Tag: Ruth Ware

Zero Days Book Review

Another Winner from Ruth Ware

Book Cover of Zero Days white background with large print for title and author nameRuth Ware highlights the dangers of software hacking in her latest suspense novel Zero Days. The term represents the release of hidden malware or spyware in seemingly innocent apps or programs. But the heart of the story is the anguished resilience of the protagonist and her quest to find her husband’s attacker.

Jacintha “Jack” Cross is testing the onsite security of a company by breaking into headquarters, penetrating through physical barriers. Each step of the way, husband Gabe guides her via earpiece as he tries breaking into the security systems network from the safety of their home. In reality, Jack is in the safer spot.

Things go wrong for the “pen” testers. Horribly wrong.

Compelling Heroine

Jack comes to life through Ware’s writing. Her backstory is divulged through action and dialogue. She has misgivings about the police from past experience. So, Jack becomes a fugitive. On the run she is mistrustful of strangers and cut-off from family. But turning to a friend of Gabe’s helps her in her push to find information before Zero Days commences. Helps and hurts. In the end she must rely on her instincts.

Zero Days as Backdrop

The author uses the dark web and the threat of hidden code in software to move the plot forward. Jack does not have the same computer hacking skills as her husband. So, she unravels the mystery on her terms; breaking and entering along with some misdirection.

However, Jack is also battling both emotional distress and a physical injury. So, her race against time brings a sense of heightened tension to the reader. And creates empathy for the character.

Supporting Characters

Most of the book focuses on Jack and her relationship with Gabe. But minor characters pop up to aid or hinder Jack as she counts down each day to the arrival of Zero Days. As time passes, the secondary characters actions and dialogue make it clear to the reader that Jack is living on borrowed time. Will she succeed before her body gives out?

Recommendation for Zero Days

Ruth Ware is an excellent writer. Zero Days is quite different from The Woman in Cabin 10, but every bit as compelling. Readers looking for suspense novels featuring strong female leads can’t go wrong with this 2023 release from Ware. Find a copy and enjoy!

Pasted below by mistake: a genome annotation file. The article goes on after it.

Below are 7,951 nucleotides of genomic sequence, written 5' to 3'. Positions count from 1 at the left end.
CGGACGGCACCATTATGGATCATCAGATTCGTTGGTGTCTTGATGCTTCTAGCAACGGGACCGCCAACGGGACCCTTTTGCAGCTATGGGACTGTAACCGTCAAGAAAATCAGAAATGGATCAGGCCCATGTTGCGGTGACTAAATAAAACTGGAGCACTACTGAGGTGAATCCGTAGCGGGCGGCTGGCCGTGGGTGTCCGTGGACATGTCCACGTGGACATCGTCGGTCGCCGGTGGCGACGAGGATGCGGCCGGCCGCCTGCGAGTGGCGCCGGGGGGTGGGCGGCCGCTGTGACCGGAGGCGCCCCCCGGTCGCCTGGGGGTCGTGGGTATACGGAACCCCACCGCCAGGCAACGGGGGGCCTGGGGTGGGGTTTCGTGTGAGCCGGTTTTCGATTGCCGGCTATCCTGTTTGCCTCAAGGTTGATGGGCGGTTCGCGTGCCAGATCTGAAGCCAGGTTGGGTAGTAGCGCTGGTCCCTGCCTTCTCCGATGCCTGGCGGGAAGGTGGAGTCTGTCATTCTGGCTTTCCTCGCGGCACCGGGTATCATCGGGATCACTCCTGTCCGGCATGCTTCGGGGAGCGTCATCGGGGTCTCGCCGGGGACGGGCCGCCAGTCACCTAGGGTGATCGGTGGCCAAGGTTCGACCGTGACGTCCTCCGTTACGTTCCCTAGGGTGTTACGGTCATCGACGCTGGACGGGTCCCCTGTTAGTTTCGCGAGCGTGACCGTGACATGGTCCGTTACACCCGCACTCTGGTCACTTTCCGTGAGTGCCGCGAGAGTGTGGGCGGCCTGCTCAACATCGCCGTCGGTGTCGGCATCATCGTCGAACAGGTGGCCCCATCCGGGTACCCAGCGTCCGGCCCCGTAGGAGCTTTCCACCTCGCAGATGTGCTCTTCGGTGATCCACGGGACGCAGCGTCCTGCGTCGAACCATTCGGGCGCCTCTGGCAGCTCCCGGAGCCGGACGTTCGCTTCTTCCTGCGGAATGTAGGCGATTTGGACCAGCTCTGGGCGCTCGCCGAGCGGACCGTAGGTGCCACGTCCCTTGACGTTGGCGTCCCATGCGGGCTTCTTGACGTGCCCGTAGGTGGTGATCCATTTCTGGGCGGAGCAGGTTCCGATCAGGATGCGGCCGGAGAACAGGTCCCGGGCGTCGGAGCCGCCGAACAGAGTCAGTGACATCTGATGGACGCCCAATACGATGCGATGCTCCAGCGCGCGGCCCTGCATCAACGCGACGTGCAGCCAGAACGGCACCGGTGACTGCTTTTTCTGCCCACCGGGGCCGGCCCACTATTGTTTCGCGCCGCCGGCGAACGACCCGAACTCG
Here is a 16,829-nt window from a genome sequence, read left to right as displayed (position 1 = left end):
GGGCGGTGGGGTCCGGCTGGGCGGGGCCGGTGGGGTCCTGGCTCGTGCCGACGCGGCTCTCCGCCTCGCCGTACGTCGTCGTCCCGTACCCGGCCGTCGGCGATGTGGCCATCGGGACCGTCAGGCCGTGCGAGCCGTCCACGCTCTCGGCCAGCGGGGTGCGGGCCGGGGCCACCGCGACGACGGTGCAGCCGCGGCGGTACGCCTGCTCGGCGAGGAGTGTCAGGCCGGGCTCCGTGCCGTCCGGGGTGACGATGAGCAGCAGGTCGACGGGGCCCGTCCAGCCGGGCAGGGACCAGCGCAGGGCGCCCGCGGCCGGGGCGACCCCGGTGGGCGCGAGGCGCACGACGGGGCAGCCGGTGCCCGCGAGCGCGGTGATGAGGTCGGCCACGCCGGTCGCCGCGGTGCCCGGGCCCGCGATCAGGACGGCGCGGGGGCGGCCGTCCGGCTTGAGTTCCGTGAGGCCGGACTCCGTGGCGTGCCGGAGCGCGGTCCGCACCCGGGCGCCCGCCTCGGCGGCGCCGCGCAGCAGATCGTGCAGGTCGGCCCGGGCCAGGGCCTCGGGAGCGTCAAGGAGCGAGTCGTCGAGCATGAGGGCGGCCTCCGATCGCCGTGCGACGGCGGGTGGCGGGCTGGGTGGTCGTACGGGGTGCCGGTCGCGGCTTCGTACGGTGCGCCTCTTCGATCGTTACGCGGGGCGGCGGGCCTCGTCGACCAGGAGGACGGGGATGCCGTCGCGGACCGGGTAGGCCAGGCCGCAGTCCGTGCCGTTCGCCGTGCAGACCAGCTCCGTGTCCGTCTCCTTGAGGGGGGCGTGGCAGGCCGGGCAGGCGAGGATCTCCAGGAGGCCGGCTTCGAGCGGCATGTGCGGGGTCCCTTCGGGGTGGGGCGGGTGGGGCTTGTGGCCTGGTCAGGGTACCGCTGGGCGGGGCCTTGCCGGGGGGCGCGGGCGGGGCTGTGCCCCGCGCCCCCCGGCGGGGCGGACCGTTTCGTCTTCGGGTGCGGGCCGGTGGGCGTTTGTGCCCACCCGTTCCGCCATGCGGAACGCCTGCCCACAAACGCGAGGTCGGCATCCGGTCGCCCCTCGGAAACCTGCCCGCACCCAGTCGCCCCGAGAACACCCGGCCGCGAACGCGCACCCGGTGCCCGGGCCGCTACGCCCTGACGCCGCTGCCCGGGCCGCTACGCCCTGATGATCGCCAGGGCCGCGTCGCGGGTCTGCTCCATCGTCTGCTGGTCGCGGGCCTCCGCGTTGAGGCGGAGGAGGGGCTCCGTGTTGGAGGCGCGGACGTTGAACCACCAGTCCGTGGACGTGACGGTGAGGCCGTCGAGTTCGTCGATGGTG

The Woman in Cabin 10

Book Review
As I stated in my original post, my favorite genre is the murder mystery. I loved Agatha Christie books as a teenager. So, the last time I was in a Barnes and Noble perusing the inside jacket covers, I naturally kept Ruth Ware’s The Woman in Cabin 10 in the buy pile. The claim of being in Christie’s style was not hyperbole. This book is gripping.

The Woman in Cabin 10 sets the suspense beautifully. However, this is not a book where the murder occurs page two. In fact, I think the splash comes about chapter 10. The delay allows for character development. Ware sets the stage well.

Lo Blackwood is a journalist who has not made it very far up the ladder. She is unsure about where her life is taking her. Blackwood has a long term boyfriend who wants to take things a step further and she is dragging her feet. Additionally, she has a few problems. She takes a prescription for anxiety and has started to drink a bit too much.

Ruth Ware opens The Woman in Cabin 10 on dry land. Her protagonist, Blackwood is drunk, at home alone, during a break-in. Even though this is an indirect tie-in to the main plot, it is important for giving the reader a glimpse of Blackwood’s background. Therefore, the scenario creates questions of the character’s stability.

The plot thickens when Blackwood boards a small cruise liner for an assignment. She only has the opportunity due to a pregnancy complication of her boss. Blackwood does not want to blow her chance to advance career wise. Ware uses this added stress factor to plant questions about the mental health of Blackwood.

Mental stability is truly the key to the story. Blackwood thinks she hears someone going overboard. However, no one is missing. She not only fails at convincing anyone on board of a problem, she starts doubting herself.

I don’t want to spoil the ending. Ruth Ware does a wonderful job. The complexity of the plot is aided by small sections showing individuals on land losing contact with the main character shortly after the ship sails. The Woman in Cabin 10 is suspenseful, makes a great read, and could be a great movie. If you have someone in the family who likes mysteries, this story fits the bill.